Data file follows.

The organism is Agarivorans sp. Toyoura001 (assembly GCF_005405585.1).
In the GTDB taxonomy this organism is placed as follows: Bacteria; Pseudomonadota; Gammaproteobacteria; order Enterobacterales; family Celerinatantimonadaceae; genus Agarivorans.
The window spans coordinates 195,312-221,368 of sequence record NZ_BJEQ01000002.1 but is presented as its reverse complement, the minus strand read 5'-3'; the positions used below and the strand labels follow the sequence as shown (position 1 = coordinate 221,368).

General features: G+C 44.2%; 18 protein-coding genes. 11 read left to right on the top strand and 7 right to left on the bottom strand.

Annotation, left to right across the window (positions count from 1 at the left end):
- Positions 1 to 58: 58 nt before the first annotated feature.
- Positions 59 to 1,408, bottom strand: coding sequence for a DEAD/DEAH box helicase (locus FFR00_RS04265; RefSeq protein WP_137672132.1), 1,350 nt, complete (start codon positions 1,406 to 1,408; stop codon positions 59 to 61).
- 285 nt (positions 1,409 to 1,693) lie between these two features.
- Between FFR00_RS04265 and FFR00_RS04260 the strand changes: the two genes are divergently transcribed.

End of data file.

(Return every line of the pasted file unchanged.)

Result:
The organism is Agarivorans sp. Toyoura001 (assembly GCF_005405585.1).
In the GTDB taxonomy this organism is placed as follows: Bacteria; Pseudomonadota; Gammaproteobacteria; order Enterobacterales; family Celerinatantimonadaceae; genus Agarivorans.
The window spans coordinates 195,312-221,368 of sequence record NZ_BJEQ01000002.1 but is presented as its reverse complement, the minus strand read 5'-3'; the positions used below and the strand labels follow the sequence as shown (position 1 = coordinate 221,368).

General features: G+C 44.2%; 18 protein-coding genes. 11 read left to right on the top strand and 7 right to left on the bottom strand.

Annotation, left to right across the window (positions count from 1 at the left end):
- Positions 1 to 58: 58 nt before the first annotated feature.
- Positions 59 to 1,408, bottom strand: coding sequence for a DEAD/DEAH box helicase (locus FFR00_RS04265; RefSeq protein WP_137672132.1), 1,350 nt, complete (start codon positions 1,406 to 1,408; stop codon positions 59 to 61).
- 285 nt (positions 1,409 to 1,693) lie between these two features.
- Between FFR00_RS04265 and FFR00_RS04260 the strand changes: the two genes are divergently transcribed.